The mini scripts are kept in /sbin/init.d and init(8) runs all of them, in random order. Ordering of the mini scripts is controlled by the scripts themselves. Each script runs any other scripts it depends on, using the need(8) programme which ensures that a script is only run once. It doesn't matter which order init(8) starts running the scripts, it all magically sorts itself out.
3rd-party scripts need only use need(8) to ensure services they require are running. That's all there is to the scheme. It's worth noting that Mastodon Linux (by David Parsons) has a similar dependency-based scheme (although it doesn't go quite as far). Thanks to Larry McVoy for pointing this out. NetBSD subsequently implemented a similar system although less flexible scheme, described here.
In the new scheme, init(8) is configured to run all mini startup scripts in /sbin/init.d/. Each script starts/stops one service (i.e. printing, filesystem checks, NFS mounting and so on). Ordering requirements are solved by each script pulling in other scripts it depends on using the need(8) programme. This basically means "run with dependency check". So the NFS export script would be:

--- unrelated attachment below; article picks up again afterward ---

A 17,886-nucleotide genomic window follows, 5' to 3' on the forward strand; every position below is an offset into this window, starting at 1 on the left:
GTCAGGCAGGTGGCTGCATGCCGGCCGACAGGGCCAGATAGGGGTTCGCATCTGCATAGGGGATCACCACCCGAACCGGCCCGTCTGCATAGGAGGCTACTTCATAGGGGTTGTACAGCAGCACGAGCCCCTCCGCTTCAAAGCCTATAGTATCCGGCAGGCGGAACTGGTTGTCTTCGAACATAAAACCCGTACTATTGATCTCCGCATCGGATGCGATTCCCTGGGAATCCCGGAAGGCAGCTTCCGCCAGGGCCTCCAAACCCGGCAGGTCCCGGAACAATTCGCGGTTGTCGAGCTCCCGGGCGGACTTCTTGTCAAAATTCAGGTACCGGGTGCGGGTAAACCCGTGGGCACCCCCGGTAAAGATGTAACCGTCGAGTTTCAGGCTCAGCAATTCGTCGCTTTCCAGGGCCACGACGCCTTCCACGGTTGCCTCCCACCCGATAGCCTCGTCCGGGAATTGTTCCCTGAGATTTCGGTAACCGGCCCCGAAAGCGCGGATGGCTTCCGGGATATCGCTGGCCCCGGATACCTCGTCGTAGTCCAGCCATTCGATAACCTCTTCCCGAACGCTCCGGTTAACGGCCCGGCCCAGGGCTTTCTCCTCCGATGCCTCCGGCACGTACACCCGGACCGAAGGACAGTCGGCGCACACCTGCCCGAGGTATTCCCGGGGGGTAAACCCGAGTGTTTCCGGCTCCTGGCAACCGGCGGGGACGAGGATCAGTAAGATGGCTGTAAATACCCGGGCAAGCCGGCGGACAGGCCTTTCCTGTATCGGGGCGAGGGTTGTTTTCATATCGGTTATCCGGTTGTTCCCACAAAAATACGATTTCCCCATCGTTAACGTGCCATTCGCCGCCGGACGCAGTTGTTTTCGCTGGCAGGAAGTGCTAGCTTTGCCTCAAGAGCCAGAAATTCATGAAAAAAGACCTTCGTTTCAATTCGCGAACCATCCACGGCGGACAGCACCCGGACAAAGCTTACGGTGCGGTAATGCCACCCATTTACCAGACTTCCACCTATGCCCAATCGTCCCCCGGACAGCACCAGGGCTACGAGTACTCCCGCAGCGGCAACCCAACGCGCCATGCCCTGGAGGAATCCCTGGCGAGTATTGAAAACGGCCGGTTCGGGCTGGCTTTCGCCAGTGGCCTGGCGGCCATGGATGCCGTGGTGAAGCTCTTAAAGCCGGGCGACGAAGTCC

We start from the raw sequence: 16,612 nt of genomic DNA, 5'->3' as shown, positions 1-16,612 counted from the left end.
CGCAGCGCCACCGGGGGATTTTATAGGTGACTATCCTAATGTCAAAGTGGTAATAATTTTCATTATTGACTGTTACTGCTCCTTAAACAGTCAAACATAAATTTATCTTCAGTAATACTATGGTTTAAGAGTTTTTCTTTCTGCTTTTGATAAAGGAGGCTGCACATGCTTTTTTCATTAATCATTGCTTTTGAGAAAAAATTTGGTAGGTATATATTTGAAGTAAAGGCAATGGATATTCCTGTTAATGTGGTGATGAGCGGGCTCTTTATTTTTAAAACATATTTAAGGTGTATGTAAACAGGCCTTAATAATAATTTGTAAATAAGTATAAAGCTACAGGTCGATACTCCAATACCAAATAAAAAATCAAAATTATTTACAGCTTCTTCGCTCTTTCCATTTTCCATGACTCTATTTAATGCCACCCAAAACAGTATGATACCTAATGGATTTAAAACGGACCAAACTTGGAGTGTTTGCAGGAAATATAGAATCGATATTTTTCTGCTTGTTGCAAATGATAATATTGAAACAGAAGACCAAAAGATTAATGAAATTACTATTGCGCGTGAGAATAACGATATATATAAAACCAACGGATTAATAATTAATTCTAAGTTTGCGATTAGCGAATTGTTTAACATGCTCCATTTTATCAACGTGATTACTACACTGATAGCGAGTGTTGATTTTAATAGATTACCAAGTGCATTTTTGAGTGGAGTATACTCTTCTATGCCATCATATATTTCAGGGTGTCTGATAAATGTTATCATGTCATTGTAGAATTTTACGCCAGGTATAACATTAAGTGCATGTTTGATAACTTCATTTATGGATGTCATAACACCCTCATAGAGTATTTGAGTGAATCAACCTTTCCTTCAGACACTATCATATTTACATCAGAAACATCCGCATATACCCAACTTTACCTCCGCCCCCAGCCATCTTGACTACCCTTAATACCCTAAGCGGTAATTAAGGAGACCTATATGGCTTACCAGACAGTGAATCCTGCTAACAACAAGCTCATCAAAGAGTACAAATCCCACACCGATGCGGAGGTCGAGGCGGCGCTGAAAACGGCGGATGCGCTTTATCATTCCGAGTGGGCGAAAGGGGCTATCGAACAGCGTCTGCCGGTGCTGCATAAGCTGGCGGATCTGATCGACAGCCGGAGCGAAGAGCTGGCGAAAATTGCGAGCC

#! /bin/sh # /sbin/init.d/nfs-export case "$1" in start) need portmap || exit 1 rpc.mountd rpd.nfsd ;; stop) # Stop it ;; esac # Endor something like that. The need(8) programme is used to run a script with. If the programme has not been run before, need(8) will run it. If it has already run, need(8) does nothing.
There are two ways in which traditional runlevels can be supported. One is that an appropriate directory is created with symlinks back into /sbin/init.d/. A more elegant solution is to have a script for each runlevel, which would look something like this:
#! /bin/sh # /sbin/init.d/runlevel.3 case "$1" in start) need runlevel.2 need portmap mount -vat nfs ;; stop) umount -vat nfs ;; esac # End
An orderly shutdown is as simple as rolling back the entire table. The algorithm is trivial: get the last entry in the table and run the appropriate stop script (which removes itself from the table). Repeat the process until the table is empty. All services have been stopped in the reverse order in which they were started.
Increasing runlevel is easy: just run the desired runlevel script. So going from runlevel 2 to 3 involves running runlevel.3 under the dependency management scheme. Simple.
Going from runlevel 3 to 2 is slightly more complicated, but not much. Just roll back, stopping each script/service in reverse order. As each is stopped, remove it's entry from the dependency table. Stop at "runlevel.2" (i.e. don't stop "runlevel.2", only the scripts listed after it).